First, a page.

Let’s face it: there’s no such thing as an “easy” job. If the nature of the job is supposed to be easy, then it won’t have the same high compensation as other types of jobs that are more physically and mentally demanding. But for every handsome pay that skilled workers earn while they are at the job, this can often come at the cost of stress.
Although stress is just a natural part of the workplace, it can also have dire consequences to the body, especially in the long term. In fact, there are around 40% of workers have reported their job being exhausting and extremely stressful. Around a quarter would say that their job is the primary source of stress in their life, and 75% of employees believe there’s more stress that’s related to work than a few decades ago. In most cases, stress at work can often lead to burnout.
Since we are living in a globalized and capitalist society, each one of us has to persevere and make sacrifices in the workplace to make ends meet and put food on the table. The culture of “working hard” has been ingrained in a variety of different cultures for a long time that countries like Japan are known for having a word for ‘death by overwork.’ However, overworking in the long-term has been a primary cause of burnout.
So how do we power through burnout, even when we are in the workplace? What can employers do to help employees that might be feeling burnout? Here’s what you’ll need to know when to preventing burnout at the workplace.
What Is Burnout and What Causes It?
Although most managers and employers would say that burnout is simply just another fancy term for workers that are both frustrated and stressed, burnout is more than just a state of mind. In fact, there have been hospital admissions that are related to extreme stress that’s accompanied by both cardiovascular health problems and mental disorders.
That said, burnout can take a toll on the human body, especially individuals that already have previous health conditions. Most experts would define burnout as:
- A state wherein the individual is physically, mentally, and emotionally exhausted, especially when exposed in the long-term to mentally-demanding tasks.
- A state of fatigue and frustration that’s usually brought upon by a variety of factors. Usually, this is caused by the work environment or relationship with individuals.
While stress does play a part in a person’s exhaustion, another known cause of burnout is a warped sense of reality and disillusionment that the worker or individual will feel while they’re at that state.
Still, it’s important to remember that everyone does get exhausted, and everyone has felt that way at some point in their life while they’re building their career. But what makes burnout different is that it strikes individuals that want to put time and effort into their work.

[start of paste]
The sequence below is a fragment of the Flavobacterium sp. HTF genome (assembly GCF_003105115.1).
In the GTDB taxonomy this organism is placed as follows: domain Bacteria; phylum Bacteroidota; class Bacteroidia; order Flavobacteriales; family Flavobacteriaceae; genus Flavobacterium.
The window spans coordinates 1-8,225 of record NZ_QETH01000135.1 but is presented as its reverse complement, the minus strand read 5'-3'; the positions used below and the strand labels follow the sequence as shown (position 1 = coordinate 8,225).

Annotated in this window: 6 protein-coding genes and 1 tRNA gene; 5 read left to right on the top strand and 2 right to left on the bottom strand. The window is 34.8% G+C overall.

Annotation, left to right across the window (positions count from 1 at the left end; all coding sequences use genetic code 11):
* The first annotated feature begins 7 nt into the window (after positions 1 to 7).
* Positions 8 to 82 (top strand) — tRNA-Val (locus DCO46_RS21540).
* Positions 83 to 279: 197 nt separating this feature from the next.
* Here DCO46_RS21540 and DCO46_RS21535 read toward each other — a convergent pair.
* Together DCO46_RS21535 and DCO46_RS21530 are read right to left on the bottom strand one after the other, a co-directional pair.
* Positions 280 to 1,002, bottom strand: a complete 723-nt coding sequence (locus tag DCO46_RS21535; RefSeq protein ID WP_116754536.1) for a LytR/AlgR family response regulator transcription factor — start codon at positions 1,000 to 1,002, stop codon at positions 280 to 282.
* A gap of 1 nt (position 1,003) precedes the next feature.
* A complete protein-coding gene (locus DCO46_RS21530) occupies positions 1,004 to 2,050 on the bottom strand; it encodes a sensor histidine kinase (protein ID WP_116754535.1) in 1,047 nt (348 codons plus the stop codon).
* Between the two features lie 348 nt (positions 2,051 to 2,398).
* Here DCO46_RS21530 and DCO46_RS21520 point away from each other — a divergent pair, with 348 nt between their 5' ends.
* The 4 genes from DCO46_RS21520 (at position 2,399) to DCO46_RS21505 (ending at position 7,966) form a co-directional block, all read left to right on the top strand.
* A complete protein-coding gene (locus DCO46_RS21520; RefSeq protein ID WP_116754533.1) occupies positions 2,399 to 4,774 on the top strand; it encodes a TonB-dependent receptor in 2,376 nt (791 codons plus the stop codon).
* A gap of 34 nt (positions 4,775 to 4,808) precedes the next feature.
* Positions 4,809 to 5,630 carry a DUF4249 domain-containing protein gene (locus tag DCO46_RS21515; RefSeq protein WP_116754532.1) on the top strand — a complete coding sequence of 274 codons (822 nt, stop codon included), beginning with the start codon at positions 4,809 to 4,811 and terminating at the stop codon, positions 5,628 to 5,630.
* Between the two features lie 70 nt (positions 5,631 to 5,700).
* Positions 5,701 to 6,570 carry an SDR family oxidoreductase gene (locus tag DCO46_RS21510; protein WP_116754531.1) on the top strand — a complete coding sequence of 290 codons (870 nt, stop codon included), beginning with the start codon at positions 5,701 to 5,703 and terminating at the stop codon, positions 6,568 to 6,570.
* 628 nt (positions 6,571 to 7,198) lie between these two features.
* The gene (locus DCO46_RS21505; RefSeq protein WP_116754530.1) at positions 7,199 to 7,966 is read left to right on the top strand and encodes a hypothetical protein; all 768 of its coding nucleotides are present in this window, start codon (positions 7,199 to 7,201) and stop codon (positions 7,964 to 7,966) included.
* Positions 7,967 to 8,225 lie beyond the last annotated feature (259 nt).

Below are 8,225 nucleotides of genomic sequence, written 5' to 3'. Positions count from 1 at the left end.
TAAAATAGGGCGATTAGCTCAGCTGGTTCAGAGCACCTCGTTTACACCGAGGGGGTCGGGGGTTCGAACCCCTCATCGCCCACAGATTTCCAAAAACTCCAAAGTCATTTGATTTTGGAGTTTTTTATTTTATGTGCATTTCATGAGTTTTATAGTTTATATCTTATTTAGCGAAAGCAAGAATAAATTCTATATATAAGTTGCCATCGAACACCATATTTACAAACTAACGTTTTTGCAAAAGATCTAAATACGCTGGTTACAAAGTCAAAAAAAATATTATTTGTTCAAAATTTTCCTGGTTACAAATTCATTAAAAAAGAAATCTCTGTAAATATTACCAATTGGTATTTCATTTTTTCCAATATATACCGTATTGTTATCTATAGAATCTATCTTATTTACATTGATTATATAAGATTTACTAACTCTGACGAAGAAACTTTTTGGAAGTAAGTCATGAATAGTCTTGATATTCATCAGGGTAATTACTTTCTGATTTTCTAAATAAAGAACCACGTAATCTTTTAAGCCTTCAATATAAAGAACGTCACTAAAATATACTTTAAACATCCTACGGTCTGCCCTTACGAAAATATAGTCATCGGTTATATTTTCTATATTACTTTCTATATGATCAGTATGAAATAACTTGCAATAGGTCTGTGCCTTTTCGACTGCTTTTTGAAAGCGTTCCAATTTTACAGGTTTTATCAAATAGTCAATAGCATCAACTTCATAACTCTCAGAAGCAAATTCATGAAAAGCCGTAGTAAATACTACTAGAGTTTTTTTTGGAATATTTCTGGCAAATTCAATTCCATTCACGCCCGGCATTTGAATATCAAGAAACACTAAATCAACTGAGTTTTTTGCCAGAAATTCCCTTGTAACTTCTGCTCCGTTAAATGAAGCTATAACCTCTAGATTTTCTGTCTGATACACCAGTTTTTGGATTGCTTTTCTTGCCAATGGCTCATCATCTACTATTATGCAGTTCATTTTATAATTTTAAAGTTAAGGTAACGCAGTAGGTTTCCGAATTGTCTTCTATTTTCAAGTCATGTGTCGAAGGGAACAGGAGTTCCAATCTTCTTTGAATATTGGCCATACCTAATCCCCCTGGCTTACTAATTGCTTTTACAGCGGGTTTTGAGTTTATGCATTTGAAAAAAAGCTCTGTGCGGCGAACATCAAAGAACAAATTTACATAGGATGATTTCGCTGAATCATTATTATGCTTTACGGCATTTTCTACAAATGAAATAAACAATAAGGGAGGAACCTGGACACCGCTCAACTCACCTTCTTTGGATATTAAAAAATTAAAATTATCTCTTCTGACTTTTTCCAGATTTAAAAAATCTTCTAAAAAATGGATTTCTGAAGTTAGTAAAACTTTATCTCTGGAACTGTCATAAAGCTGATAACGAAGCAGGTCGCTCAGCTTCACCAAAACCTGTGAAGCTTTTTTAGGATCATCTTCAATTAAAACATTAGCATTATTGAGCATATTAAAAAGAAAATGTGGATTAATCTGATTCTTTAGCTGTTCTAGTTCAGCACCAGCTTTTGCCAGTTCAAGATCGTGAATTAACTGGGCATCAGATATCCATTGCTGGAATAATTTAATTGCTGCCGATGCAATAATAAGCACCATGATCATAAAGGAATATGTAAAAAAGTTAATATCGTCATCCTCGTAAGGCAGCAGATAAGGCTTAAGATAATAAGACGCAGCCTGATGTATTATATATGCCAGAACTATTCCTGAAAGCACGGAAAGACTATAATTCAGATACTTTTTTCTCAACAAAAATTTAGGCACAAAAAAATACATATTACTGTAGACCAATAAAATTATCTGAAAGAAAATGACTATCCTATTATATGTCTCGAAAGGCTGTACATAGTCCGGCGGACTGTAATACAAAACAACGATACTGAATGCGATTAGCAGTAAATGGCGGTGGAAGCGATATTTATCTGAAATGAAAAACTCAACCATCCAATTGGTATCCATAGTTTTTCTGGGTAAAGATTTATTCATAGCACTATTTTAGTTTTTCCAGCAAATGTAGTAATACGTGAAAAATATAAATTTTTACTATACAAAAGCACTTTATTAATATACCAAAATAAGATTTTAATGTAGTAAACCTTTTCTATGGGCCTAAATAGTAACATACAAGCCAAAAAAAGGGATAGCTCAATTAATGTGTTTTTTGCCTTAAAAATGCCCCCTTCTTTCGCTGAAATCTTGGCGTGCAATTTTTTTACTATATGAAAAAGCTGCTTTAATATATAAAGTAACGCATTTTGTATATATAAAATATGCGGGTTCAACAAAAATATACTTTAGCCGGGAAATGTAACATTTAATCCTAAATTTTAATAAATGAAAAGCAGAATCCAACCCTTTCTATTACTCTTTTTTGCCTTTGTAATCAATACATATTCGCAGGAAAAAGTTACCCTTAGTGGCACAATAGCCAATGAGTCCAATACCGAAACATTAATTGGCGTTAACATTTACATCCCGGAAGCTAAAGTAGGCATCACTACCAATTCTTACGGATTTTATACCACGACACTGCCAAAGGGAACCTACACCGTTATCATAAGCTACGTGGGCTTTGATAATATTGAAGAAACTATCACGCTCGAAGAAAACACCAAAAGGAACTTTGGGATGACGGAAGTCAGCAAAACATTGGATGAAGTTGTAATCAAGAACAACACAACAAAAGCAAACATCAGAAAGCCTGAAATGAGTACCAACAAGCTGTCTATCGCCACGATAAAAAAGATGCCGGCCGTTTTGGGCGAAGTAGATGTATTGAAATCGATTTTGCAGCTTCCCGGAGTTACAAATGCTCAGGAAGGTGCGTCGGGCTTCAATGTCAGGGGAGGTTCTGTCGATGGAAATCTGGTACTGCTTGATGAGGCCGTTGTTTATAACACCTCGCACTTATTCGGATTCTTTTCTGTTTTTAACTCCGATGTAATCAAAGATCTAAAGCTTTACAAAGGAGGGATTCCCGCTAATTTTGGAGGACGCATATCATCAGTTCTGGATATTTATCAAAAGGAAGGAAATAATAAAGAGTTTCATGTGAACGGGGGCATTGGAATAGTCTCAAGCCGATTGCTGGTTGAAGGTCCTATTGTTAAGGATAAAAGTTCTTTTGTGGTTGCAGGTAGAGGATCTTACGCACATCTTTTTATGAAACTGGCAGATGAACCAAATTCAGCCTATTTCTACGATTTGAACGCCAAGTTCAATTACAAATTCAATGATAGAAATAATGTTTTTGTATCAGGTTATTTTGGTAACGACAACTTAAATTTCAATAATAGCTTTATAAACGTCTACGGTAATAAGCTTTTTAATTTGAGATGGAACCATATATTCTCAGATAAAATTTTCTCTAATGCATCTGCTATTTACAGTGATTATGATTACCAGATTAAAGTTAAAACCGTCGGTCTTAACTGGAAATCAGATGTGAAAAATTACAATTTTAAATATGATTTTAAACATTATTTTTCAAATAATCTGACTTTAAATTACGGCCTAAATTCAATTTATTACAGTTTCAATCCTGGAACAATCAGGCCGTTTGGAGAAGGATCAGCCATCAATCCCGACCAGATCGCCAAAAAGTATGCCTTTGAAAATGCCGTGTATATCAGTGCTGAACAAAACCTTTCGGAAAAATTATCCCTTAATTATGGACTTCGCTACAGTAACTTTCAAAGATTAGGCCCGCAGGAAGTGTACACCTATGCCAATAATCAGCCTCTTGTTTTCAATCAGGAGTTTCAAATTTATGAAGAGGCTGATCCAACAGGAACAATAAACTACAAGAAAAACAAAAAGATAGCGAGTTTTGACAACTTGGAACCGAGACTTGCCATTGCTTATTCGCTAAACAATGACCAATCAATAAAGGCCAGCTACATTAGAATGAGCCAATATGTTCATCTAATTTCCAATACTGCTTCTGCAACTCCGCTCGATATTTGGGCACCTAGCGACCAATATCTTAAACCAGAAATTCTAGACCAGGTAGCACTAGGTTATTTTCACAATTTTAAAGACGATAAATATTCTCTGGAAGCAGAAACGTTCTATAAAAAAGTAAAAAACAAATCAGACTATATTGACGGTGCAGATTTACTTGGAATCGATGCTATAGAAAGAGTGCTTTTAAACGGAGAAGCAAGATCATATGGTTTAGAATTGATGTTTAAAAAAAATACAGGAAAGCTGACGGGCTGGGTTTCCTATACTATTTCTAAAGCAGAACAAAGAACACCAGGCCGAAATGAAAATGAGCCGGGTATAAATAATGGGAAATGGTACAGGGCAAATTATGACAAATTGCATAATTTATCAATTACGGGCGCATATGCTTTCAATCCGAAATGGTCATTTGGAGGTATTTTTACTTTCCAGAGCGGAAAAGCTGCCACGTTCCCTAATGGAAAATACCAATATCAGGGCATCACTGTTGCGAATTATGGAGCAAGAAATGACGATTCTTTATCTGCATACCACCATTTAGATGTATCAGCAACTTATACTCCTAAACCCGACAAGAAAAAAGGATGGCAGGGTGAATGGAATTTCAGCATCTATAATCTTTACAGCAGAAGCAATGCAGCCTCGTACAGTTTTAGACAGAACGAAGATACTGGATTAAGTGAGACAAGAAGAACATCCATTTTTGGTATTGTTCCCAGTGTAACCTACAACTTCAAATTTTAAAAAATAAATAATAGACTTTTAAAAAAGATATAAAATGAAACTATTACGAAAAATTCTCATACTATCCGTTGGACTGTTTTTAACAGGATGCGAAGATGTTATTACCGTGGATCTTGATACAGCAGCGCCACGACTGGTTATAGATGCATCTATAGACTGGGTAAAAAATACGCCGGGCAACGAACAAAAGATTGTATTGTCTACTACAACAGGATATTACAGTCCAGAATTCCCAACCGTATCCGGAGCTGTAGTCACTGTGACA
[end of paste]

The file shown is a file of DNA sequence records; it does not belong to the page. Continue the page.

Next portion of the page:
\While exhaustion by remedied with rest, burnout is usually caused by people who have a more “cynical” view of their workplace. In order for employers to remedy exhaustion in the workplace, not only will they have to give employees time to rest, but they will also need to change their point of view at work.
Make Changes In The Lifestyle of Employees
Normally, stress and burnout are already related to the employee’s lifestyle. Exercise is known for helping alleviate stress while releasing endorphins, which is known for helping ease the mood of individuals.
Most experts would say that another contributor to stress is dehydration. Each core function of the body is reliant on the presence of water. Dehydration is known for causing stress, while stress is known for causing dehydration. This vicious cycle can usually lead to the burnout of employees. You can strategically place water dispensers and snack stations close to the operations area so that employees can easily access sources of water without any problem.
You might want to consider placing fruit-flavored soda water on these dispensers as they are great alternatives to bottled water placed on plastic containers. Not only will you be keeping your employees hydrated, but this is an excellent way of keeping them stress-free.
Create a Sense of Working Culture
Sometimes, working isn’t just about getting that monthly paycheck: it’s also about building a deeper purpose to working. If you’re in an industry that’s considered “essential,” you might want to remind your employees that they’re doing the community more than just a favor by rendering their services. Having a deeper impact on society and keeping families happy can put a smile on the faces of the workforce.
While most individuals might just feel “exhausted” about the workplace, burnout is more than just the fatigue and tiredness of the working environment. Burnout is a mixture of exhaustion in almost all aspects of a person’s fortitude while questioning the integrity of the organization and career that they are on.
There are a multitude of symptoms of burnout, ranging from having low energy, no sense of interest in work, and irritated with co-workers and customers. This can often lead to a decrease in productivity and ultimately lead to problems in health.
Remember that you’re working to live and not living to work. If you do sense that you or your colleague might be burning out any time soon, you should see a health professional regarding this matter.